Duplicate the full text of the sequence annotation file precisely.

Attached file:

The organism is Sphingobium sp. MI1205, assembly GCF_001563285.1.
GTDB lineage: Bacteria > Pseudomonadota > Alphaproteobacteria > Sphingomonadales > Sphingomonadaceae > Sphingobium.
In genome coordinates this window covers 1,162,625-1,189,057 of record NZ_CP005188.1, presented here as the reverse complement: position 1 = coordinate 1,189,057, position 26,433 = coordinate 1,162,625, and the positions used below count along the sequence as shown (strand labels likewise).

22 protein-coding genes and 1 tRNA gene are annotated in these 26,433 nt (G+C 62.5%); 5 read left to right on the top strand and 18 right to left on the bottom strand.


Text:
The organism is Sphingobium sp. MI1205, assembly GCF_001563285.1.
GTDB lineage: Bacteria > Pseudomonadota > Alphaproteobacteria > Sphingomonadales > Sphingomonadaceae > Sphingobium.
In genome coordinates this window covers 1,162,625-1,189,057 of record NZ_CP005188.1, presented here as the reverse complement: position 1 = coordinate 1,189,057, position 26,433 = coordinate 1,162,625, and the positions used below count along the sequence as shown (strand labels likewise).

22 protein-coding genes and 1 tRNA gene are annotated in these 26,433 nt (G+C 62.5%); 5 read left to right on the top strand and 18 right to left on the bottom strand.